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St. Louis Park's Industrial Legacy

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St. Louis Park's industrial legacy

St. Louis Park, like many other communities located in urban areas, has had its share of challenges to manage from the legacy of poor environmental stewardship predating the 1970s. As awareness grew of the toll that pollution was taking on the environment and human health, regulations and laws to manage contaminants were put in place.

A history of environmental activism

St. Louis Park often led the way in taking measures to protect its own residents and to set an example for the state. That included managing its industrial legacy responsibility, such as the Reilly Chemical & Tar Corp. site and several others. Below are a few examples of St. Louis Park’s proud tradition of future-forward thinking about environmental issues.

  • 1969 — St. Louis Park became the only suburb with a strict anti-pollution ordinance. Its provisions were a basis for the state pollution control law.  Among other activities, the St. Louis Park ordinance banned burning of leaves and required a license to burn refuse and a permit for recreational fires and barbeques. (Source: St. Louis Park Historical Society)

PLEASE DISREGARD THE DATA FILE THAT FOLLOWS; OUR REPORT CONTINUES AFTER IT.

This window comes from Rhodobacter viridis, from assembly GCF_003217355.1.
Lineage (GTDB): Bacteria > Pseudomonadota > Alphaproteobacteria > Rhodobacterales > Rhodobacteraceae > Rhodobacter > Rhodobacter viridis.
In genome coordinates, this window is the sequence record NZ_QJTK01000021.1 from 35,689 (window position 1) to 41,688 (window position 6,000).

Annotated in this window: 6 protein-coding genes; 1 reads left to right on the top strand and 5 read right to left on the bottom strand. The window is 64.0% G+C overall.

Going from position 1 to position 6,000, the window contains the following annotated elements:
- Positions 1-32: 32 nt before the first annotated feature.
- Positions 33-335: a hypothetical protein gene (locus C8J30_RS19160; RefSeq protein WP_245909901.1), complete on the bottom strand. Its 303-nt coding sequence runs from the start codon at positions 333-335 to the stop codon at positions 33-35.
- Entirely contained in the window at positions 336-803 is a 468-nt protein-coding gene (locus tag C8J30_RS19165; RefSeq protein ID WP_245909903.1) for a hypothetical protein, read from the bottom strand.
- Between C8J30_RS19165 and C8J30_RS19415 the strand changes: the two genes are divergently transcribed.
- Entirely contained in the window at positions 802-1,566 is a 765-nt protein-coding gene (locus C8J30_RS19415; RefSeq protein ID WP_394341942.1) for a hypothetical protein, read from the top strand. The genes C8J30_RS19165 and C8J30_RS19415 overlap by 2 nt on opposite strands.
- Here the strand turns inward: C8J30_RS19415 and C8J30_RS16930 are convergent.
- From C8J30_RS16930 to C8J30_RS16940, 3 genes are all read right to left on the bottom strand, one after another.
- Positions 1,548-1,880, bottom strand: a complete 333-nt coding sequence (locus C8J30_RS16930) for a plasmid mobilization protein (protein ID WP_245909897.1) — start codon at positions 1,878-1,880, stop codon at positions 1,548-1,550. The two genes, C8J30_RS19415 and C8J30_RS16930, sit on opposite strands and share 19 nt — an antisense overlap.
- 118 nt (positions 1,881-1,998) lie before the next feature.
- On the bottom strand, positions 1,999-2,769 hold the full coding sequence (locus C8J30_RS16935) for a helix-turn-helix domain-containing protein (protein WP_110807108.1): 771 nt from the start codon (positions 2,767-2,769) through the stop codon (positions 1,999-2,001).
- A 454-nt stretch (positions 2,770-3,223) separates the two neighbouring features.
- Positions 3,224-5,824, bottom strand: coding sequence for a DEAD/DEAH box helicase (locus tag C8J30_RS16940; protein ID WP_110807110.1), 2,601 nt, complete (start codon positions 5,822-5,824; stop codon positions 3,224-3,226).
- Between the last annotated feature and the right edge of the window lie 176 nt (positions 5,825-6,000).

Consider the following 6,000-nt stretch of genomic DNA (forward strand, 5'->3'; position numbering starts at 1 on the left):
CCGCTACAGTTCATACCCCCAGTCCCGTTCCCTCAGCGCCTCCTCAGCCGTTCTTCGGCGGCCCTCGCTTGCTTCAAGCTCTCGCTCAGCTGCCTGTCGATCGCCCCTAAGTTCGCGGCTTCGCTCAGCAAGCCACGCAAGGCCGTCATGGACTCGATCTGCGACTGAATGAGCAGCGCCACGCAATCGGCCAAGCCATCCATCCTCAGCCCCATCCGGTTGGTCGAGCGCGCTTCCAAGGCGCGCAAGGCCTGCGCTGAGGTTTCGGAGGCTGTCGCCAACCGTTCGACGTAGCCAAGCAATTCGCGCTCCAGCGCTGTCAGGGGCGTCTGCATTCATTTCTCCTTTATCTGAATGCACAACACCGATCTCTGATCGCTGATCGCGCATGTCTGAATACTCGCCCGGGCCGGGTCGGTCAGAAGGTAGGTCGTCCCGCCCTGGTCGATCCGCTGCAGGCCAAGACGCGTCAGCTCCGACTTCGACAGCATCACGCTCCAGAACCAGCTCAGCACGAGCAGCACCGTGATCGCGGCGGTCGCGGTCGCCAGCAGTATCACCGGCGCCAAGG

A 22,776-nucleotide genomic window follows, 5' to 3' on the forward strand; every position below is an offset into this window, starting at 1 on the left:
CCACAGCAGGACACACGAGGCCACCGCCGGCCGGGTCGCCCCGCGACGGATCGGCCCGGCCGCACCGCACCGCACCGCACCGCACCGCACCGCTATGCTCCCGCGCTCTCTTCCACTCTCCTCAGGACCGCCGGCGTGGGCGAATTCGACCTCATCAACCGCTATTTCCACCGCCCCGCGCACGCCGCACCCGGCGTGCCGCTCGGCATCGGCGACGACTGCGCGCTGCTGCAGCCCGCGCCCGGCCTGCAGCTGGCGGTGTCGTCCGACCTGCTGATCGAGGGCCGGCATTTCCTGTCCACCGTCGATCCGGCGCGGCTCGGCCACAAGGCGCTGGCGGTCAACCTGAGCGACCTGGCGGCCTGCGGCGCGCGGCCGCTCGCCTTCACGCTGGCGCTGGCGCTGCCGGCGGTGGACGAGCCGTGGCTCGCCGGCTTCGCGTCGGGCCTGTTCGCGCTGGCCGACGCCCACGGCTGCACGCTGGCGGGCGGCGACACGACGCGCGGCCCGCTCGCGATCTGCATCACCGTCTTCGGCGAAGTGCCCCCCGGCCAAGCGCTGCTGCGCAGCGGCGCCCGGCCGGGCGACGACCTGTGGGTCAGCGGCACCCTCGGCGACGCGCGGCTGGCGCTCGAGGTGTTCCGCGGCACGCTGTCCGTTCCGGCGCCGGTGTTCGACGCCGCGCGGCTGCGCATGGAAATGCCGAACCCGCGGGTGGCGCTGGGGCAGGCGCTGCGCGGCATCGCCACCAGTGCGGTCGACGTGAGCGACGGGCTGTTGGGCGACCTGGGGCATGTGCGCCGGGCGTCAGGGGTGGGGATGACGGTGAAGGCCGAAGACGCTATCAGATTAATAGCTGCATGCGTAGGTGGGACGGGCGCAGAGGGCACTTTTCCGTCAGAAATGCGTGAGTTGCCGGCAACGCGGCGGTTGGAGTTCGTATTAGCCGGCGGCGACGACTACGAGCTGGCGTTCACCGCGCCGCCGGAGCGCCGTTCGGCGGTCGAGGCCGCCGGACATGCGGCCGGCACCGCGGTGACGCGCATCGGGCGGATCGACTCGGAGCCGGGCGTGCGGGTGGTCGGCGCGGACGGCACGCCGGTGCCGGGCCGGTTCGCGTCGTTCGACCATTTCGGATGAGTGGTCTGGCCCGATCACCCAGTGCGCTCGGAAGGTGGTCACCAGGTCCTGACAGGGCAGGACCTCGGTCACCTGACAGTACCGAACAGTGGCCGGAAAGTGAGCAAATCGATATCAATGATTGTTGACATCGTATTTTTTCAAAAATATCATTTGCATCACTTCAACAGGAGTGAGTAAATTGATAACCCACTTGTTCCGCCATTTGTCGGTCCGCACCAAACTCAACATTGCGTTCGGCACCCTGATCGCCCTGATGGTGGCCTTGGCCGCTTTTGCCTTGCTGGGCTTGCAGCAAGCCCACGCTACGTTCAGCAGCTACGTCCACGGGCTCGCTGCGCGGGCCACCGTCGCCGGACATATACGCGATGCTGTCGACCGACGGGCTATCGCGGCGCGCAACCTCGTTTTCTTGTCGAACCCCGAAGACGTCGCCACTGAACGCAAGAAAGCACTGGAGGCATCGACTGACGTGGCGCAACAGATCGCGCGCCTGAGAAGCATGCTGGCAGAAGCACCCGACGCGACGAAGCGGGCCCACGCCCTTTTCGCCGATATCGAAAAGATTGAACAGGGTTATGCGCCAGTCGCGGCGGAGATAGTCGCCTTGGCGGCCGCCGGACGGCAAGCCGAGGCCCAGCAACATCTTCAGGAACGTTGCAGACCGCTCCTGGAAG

• 1960s — St. Louis Park was the first city in Minnesota to establish weekly residential trash pickup.

  • 1984 —The first citywide curbside recycling pickup was on April 16, 1984, with collections made twice a month at no charge to residents. This pilot program received state and national coverage due to the high rate (50 percent) of residents who used the program.

  • 1987 — St. Louis Park was named the leading city in Hennepin County for its efforts to recycle glass, paper, cans and yard waste. (Source: St. Louis Park Historical Society)

  • 2013 — The city started its organics collection program, which now has close to 4,500 households participating.

  • 2016 — While it didn’t come to be, in 1970 the St. Louis Park City Council heard a proposal to switch from internal combustion engines to propane gas for city gas stations and city cars. (Source: St. Louis Park Historical Society) This proposal was a few decades ahead of its time – the city began purchasing hybrid vehicles in 2007 and purchased its first electric vehicle in 2016.

  • 2018 — St. Louis Park City Council adopted the Climate Action Plan, with the ambitious goal of achieving carbon neutrality by 2040. To achieve those goals, the city has already implemented energy efficiency practices, increased renewable energy use and made other improvements.